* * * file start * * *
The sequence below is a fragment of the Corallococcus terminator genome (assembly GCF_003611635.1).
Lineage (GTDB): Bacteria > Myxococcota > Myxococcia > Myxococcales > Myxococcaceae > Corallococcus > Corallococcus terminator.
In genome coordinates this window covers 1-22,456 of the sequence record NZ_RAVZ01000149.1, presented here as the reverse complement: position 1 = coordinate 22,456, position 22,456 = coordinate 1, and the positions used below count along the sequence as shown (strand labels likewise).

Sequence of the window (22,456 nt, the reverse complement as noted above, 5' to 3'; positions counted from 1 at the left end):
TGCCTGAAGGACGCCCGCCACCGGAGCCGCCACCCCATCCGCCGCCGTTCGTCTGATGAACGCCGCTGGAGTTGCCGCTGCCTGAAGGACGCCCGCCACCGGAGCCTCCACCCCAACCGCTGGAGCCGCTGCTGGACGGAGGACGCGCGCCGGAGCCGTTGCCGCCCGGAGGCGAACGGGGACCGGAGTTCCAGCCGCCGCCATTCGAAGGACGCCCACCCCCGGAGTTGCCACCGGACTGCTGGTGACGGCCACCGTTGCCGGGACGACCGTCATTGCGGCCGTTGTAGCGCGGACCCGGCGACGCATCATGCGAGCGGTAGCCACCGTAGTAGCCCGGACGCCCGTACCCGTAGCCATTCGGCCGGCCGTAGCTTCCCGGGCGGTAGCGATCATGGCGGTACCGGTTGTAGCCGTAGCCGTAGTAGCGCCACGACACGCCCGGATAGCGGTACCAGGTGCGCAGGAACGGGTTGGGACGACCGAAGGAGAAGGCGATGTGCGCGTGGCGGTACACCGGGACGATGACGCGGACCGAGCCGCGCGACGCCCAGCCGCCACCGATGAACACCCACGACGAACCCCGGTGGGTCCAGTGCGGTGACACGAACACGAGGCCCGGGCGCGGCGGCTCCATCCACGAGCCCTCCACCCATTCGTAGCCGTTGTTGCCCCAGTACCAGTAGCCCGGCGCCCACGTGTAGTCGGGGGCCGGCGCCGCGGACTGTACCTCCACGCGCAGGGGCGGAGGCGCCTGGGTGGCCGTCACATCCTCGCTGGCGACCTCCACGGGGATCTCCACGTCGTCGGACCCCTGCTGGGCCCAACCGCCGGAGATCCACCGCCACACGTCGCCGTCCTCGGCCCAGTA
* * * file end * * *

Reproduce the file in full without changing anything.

The sequence below is a fragment of the Corallococcus terminator genome (assembly GCF_003611635.1).
Lineage (GTDB): Bacteria > Myxococcota > Myxococcia > Myxococcales > Myxococcaceae > Corallococcus > Corallococcus terminator.
In genome coordinates this window covers 1-22,456 of the sequence record NZ_RAVZ01000149.1, presented here as the reverse complement: position 1 = coordinate 22,456, position 22,456 = coordinate 1, and the positions used below count along the sequence as shown (strand labels likewise).

Sequence of the window (22,456 nt, the reverse complement as noted above, 5' to 3'; positions counted from 1 at the left end):
TGCCTGAAGGACGCCCGCCACCGGAGCCGCCACCCCATCCGCCGCCGTTCGTCTGATGAACGCCGCTGGAGTTGCCGCTGCCTGAAGGACGCCCGCCACCGGAGCCTCCACCCCAACCGCTGGAGCCGCTGCTGGACGGAGGACGCGCGCCGGAGCCGTTGCCGCCCGGAGGCGAACGGGGACCGGAGTTCCAGCCGCCGCCATTCGAAGGACGCCCACCCCCGGAGTTGCCACCGGACTGCTGGTGACGGCCACCGTTGCCGGGACGACCGTCATTGCGGCCGTTGTAGCGCGGACCCGGCGACGCATCATGCGAGCGGTAGCCACCGTAGTAGCCCGGACGCCCGTACCCGTAGCCATTCGGCCGGCCGTAGCTTCCCGGGCGGTAGCGATCATGGCGGTACCGGTTGTAGCCGTAGCCGTAGTAGCGCCACGACACGCCCGGATAGCGGTACCAGGTGCGCAGGAACGGGTTGGGACGACCGAAGGAGAAGGCGATGTGCGCGTGGCGGTACACCGGGACGATGACGCGGACCGAGCCGCGCGACGCCCAGCCGCCACCGATGAACACCCACGACGAACCCCGGTGGGTCCAGTGCGGTGACACGAACACGAGGCCCGGGCGCGGCGGCTCCATCCACGAGCCCTCCACCCATTCGTAGCCGTTGTTGCCCCAGTACCAGTAGCCCGGCGCCCACGTGTAGTCGGGGGCCGGCGCCGCGGACTGTACCTCCACGCGCAGGGGCGGAGGCGCCTGGGTGGCCGTCACATCCTCGCTGGCGACCTCCACGGGGATCTCCACGTCGTCGGACCCCTGCTGGGCCCAACCGCCGGAGATCCACCGCCACACGTCGCCGTCCTCGGCCCAGTA